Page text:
The mineral industry, its statistics, technology and trade during 1912. (New York: McGraw-Hill. 1913. Pp. xv, 1090, tables. $10.) Report of the fourth annual meeting held at Ottawa, January 21-22, 1913. (Toronto: Commission of Conservation. 1913. Pp. viii, 238.)

The conservation movement in Canada, which took its rise from the famous White House Conference of Governors and the subsequent North American Conservation Conference, resulted in the establishment of a permanent commission composed partly of exofficio members from various provinces, partly of appointed members, the latter comprising a number of university men. While the necessity was not so great in Canada as in the United States, especially in view of the fact that timber, mineral, and land, have not usually been disposed of together, nevertheless considerable practical work has been accomplished, notably the recent increase of the Rocky Mountain Forest Reserve to approximately 25,000 square miles. Incidentally, the four volumes of proceedings not only record the progress of conservation, but also contain in condensed form an immense mass of valuable information relating to the natural resources and economic development of Canada. The

most important parts of the present volume are the reports on fur farming, the Ontario clay belt, and the forest reserves.

A voice from the village. The labourer and the land.
Dent. 1913. Pp. 64. 1s.)

E. V. R.

(London:

What farmers use in Minnesota, the Dakotas and Wisconsin. (Minneapolis: P. V. Collins Pub. Co. 1913. Pp. 303. $1.)

Manufacturing Industries

NEW BOOKS

von der, Aa, K. Deutschlands Textilindustrie. (Leipzig: Teubner. 1913. 4.50 M.)

BIRK, M. Kopra-Produktion und Kopra-Handel. Probleme der Weltwirtschaft, 15. (Jena: Fischer. 1913. 6 M.)

DURAN, L. Raw silk, a practical hand-book for the buyer. (New York: Silk Pub. Co. 1913. Pp. 192. $2.50.)

HUEBENER, E. Die deutsche Eisenindustrie, ihre Grundlagen, ihre Organisation und ihre Politik. Handelshochschulbibliothek, 14. (Leipzig: Gloeckner. 1913. Pp. 226. 5.60 M.)

KINDL, F. H. The rolling mill industry; a condensed, general description of iron and steel rolling mills and their products. (Cleveland: Penton Pub. Co. 1913. Pp. iv, 76. $2.)

KLAUS, H. Die deutsche Oelmuellerei. Technisch-volkswirtschaftliche Monographien, 13. (Leipzig: Klinkhardt. 1913. Pp. 223. 4.50 M.)

KOEHLER, W. Die deutsche Nähmaschinen-Industrie.
Duncker & Humblot. 1913. Pp. vi, 333. 8 M.)

(Munich:

LINK, A. Die Lederindustrie. Ueber der Standort der Industrien, 3. Tübingen: Mohr. 1913. Pp. iii. 97. 3 M.)

LLOYD, G. I. H. The cutlery trades.

An historical study in the

economics of small-scale production. (University of Toronto: G. I. H. Lloyd. 1918. Illus. 12s. 6d.)

To be reviewed.

MADELUNG, E. Die Entwicklung der deutschen Portland-ZementIndustrie. (Munich: Duncker & Humblot. 1913. Pp. iii, 99. 2.50 M.)

NORTON, T. H. Die chemische Industrie in Belgien, Holland, Norwegen und Schweden. (Braunschweig: F. Vieweg & Sohn. 1913. 4 M.)

PERLICK, A. Die Lufstickstoffindustrie in ihrer volkswirtschaftlichen Bedeutung. (Leipzig: Klinkhardt. 1918. Pp. v, 140. 5 M.) STEUCKART, C. Die Baumwolle. (Leipzig: Voigt. 1914. Pp. vii, 59. 8 M.)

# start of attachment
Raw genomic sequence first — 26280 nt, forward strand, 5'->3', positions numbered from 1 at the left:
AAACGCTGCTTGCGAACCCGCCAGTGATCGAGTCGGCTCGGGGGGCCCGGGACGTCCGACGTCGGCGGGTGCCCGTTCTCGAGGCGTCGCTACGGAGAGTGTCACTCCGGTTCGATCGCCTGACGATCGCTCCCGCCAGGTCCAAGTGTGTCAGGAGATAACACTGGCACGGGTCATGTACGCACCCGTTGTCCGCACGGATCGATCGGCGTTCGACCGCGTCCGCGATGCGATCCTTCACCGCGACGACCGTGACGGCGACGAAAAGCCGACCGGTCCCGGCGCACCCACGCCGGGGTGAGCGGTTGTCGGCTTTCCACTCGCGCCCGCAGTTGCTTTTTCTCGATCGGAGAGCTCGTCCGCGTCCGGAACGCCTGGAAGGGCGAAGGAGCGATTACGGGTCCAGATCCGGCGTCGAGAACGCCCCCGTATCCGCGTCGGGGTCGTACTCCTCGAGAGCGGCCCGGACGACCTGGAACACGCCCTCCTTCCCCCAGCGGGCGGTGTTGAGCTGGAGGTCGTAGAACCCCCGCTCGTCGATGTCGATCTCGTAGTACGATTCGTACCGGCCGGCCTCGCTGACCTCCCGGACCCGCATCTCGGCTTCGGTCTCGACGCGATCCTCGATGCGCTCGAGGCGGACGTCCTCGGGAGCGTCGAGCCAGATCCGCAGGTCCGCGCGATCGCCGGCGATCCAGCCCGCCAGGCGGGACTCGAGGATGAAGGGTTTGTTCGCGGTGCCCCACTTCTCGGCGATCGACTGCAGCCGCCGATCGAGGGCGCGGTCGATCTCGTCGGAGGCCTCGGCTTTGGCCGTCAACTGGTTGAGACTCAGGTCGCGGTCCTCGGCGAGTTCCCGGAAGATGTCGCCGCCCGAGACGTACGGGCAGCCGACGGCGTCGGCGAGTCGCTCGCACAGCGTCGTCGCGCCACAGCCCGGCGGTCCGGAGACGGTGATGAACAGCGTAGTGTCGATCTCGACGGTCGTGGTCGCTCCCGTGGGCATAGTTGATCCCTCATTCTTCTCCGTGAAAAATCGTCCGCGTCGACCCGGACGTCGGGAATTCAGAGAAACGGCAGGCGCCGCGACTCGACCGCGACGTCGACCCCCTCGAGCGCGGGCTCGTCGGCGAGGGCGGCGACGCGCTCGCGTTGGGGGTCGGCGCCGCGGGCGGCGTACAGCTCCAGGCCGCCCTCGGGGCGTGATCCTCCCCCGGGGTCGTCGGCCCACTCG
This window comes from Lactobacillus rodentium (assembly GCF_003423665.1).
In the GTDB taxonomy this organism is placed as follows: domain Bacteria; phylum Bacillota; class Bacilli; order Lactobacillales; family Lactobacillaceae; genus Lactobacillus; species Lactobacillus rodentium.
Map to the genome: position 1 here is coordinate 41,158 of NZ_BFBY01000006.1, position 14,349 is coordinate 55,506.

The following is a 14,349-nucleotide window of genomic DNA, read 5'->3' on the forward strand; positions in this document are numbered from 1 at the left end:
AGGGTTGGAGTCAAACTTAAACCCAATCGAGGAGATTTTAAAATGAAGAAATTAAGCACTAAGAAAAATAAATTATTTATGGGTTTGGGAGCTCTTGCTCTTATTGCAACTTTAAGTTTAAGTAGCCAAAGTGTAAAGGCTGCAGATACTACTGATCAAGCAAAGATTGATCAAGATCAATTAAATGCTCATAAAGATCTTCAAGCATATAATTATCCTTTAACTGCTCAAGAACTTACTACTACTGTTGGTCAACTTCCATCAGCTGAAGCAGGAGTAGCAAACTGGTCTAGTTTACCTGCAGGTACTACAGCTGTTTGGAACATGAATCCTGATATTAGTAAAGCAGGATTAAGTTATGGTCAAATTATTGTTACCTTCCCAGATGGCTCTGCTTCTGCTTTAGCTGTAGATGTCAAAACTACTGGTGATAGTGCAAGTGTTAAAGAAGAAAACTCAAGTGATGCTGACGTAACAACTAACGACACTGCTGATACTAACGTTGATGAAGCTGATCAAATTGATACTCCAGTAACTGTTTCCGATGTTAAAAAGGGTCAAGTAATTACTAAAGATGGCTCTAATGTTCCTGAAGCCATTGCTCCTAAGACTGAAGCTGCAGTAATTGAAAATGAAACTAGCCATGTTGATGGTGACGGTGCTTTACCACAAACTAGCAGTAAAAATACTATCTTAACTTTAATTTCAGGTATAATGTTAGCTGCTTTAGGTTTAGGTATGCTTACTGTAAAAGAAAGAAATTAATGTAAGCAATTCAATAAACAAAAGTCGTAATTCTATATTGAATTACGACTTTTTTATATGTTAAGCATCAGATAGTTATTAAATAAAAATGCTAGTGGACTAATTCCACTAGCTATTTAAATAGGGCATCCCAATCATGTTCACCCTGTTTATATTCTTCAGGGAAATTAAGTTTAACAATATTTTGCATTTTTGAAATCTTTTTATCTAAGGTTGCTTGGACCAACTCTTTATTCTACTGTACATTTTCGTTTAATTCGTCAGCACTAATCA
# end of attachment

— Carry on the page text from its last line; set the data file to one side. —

Statistics of the American and foreign iron trades for 1912.

(Phila

delphia: American Iron and Steel Institute. 1918. Pp. 160. $5.)

Transportation and Communication

Freight Classification. By E. R. DEWSNUP. Routing Freight Shipments. By J. F. MORTON. Reducing Freight Charles to a Minimum. By J. T. STROMBECK. Freight Claims. By WILLIAM T. TRIMPE. Interstate Commerce and Railway Traffic Series. (Chicago: La Salle Extension University. 1913. Pp. 304; 27; 68; 62.)

These pamphlets put into form for convenient study much information of value to all persons who have to do with shipping and handling of freight. They were designed for students in the commerce course at the university.

Freight Classification consists of three pamphlets. The first deals with the application of classifications and exceptions. It shows the evolutionary process by which the present three great interstate classifications have been developed; the boundaries of the application of each of these classifications; the forces that have been operating for many years tending toward uniformity; and the progress that has been made to that end. The author believes that the inconvenience of the present diversity of classification has been overestimated. He loses sight, apparently, of the great difficulty under which carriers are laboring in an effort to build up a consistent rate structure over a whole country, subject to the same regulative authority, which will permit the free movement of traffic from one part of the country to another. It is now next to impossible to construct a tariff of through class rates between Central Freight Association territory and points in Southeastern Freight Association territory that does not violate the sum-of-the-locals provision of the fourth section of the Act to Regulate Commerce. The trend toward a uniform classification that will obliterate association boundaries will simplify the tariffs and the work of tariff builders, and is one that should be accelerated by all reasonable and proper means.

The second part of Professor Dewsnup's treatise is devoted to a comparative study of the rules of classification. The rules of Western Classification No. 51, of Official Classification No. 39, and of Southern Classification No. 39, are laid side by side, and their practical effect upon freight charges and methods of shipment compared. The third part is a discussion of the principles of freight classification and of rate theory. The value-of-service theory of rate making, as compared with the cost-of-service theory, is here discussed, with many references to the decisions of the